It gives warning of some strange fatality awaiting one, also danger of accidents and defeat of one’s plans. If it appears as a “compound” number relating to the future, it si a warning sign that should be carefully noted and plans made in advance in the endeavour to avert its fatalistic tendency.
So, probably not a great day to plan a cunning deceit like faking one’s own death then…
What’s striking here though is that Cheiro uses the Tarot’s Major Arcana to illustrate the meanings behind the numbers. He is of course referring here to The Tower, numbered 16 in the deck. The image of lightning, which calls to mind Elvis’s custom “TCB” symbol, striking a Tower and causing the fall of a crowned figure really is evocative. The simplest meaning of this card in the Tarot is Chaos, but the more nuanced read of it is the clearing away of the old to encourage new growth. As my friend, author and Tarot reader Kiki Dombrowski commented when I shared this on Twitter – “I wonder if we could say that a fairly decent interpretation of the Tower card is ‘taking care of business!'”
Oddly enough, had the date been aligned with Gladys Presley’s death date of August 14th, the card that would have been Temperance. As Cheiro explains, it’s a number of “movement, combination of people and things… This number is fortunate for dealings with money, speculation, and changes in business…” He adds that there is an element of risk and that caution should be employed when planning for this day.
Now we can get into how odd August 16th is as a death date. The image of a fallen monarch isn’t exclusive to the King of Rock and Roll, because just a few years after he was born another King had died on that same day.
Robert Johnson, sometimes referred to as the King of the Delta Blues Singers, died by poisoning on August 16, 1938, at the age of 27. It can here be noted that 27 reduces to 9, and we again see 9 as significant. Further, Johnson was also in the 8 club, his birth date being May 8, 1911. His early demise makes him perhaps the founding member of the so-called “27 Club” – the odd grouping of musicians who left us at that age. This list includes Jimi Hendrix, Janis Joplin, Jim “The Lizard King” Morrison, and in more recent decades Kurt Cobain and Amy Winehouse.
Much of Johnson’s life story is mixed up in legends told about him, including the idea that he met the Devil at the Crossroads in order to sell his soul for his guitar playing ability. This story is likely apocryphal, and it’s likely that Robert had been confused with another bluesman called Tommie Johnson, for whom that claim had often been made. Still, Robert had songs like “Me and the Devil Blues” which probably didn’t help discourage the idea. It’s worth noting that the card immediately preceding the Tower in the Major Arcana is The Devil, and Cheiro says of 15 that people born under 4 or 8 can be unscrupulous in employing it. It has an association with “good talkers”, musical and artistic gifts, and charisma. So it seems that a bargain with the Devil isn’t off the table, in this sense.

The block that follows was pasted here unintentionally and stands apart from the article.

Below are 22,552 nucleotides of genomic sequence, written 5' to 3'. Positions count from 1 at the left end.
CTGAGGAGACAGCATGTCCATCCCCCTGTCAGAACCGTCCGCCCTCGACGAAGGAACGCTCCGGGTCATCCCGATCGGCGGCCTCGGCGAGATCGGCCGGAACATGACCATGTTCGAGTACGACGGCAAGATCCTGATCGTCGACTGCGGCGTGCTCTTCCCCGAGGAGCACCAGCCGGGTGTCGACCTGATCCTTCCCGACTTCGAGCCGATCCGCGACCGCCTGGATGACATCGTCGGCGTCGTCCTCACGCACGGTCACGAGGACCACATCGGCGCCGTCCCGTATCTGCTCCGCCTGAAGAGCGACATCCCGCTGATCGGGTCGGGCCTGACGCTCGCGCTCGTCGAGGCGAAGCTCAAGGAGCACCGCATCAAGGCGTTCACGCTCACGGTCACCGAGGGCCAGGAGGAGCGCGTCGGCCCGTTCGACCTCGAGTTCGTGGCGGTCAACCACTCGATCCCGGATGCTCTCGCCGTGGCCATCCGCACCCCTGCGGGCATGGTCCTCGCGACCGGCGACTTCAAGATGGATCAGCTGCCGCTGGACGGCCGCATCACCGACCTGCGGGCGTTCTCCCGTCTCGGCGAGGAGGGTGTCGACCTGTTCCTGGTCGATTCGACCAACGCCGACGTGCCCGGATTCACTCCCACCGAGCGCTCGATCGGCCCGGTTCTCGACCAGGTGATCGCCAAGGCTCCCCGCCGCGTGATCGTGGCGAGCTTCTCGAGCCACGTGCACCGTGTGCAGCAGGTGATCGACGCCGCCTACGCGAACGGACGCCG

Another musical monarch, the Queen of Soul, also died on August 16th. Aretha Franklin was born March 25, 1942, making her birth number a 7 ultimately. 25 is, according to Cheiro, indicative not so much of luck but of strength and benefits through hard work and trials early on. Passing on at age 76, she is the longest-lived of the crowned heads who fell on the 16th. It is odd that this pattern holds up so well, and what it ultimately means is really just a matter of perspective, just as the opinion of 50,000,000 Elvis fans is.
A few non-musical entries can also be added to this list – Babe Ruth, sometimes called “The King of Swing”, the “Sultan of Swat”, etc, died August 16th 1948. One could say that numbers were significant with the Great Bambino, as his was the first player number to be retired in his honor. The number 3 was his when he played for the New York Yankees, and it originally signified his place at bat in the line-up. Prior to that, when he played for the Red Sox, players didn’t have numbers. His leaving the Sox led to what was called The Curse of the Bambino, an 86 year period during which time Boston never won a world series.
Finally, Bela Lugosi also died on August 16, in 1953. Though not labelled a king of anything, he was pigeon-holed into horror roles after his depiction of Count Dracula. Toward the end of his life, he costarred with the Amazing Criswell in several Ed Wood movies. Criswell’s actual name was Jeron Criswell King, and his birthday was August 18th. Close, but no cigar, to the dates already mentioned, but too fun not to include especially since he had the surname ‘King’. The 18th of August, 1999 was also when he predicted that the end of the world would occur, after the planet became enveloped inside a “black rainbow”. Cheery, that.
On a final and more personal note, August 16th was the birthday of my best friend Jeff Siegrist, who passed away earlier this year. Worcester Magazine was kind enough to publish my tribute to him, and it occurs to me writing this now that I referenced Elvis in that tribute. I also made reference to Jeff’s gold jacket, and in finding images for this post the album cover that came up features the King in a gold suit. It’s bittersweet, these synchronicities, and although I sometimes worry that I get too granular and go on too long about these things, over all it seems sometimes like reality rhymes with itself quite often. There are systems at work and underlying structures which can only be peripherally perceived; like numbers, they can be played with, made to support the messages we want to hear. My hope is to inspire the reader to consider these odd coincidences and decide for themselves what they mean. I truly hope you take away something useful from this.
That’s all for now… and Thank you, thank you very much for reading!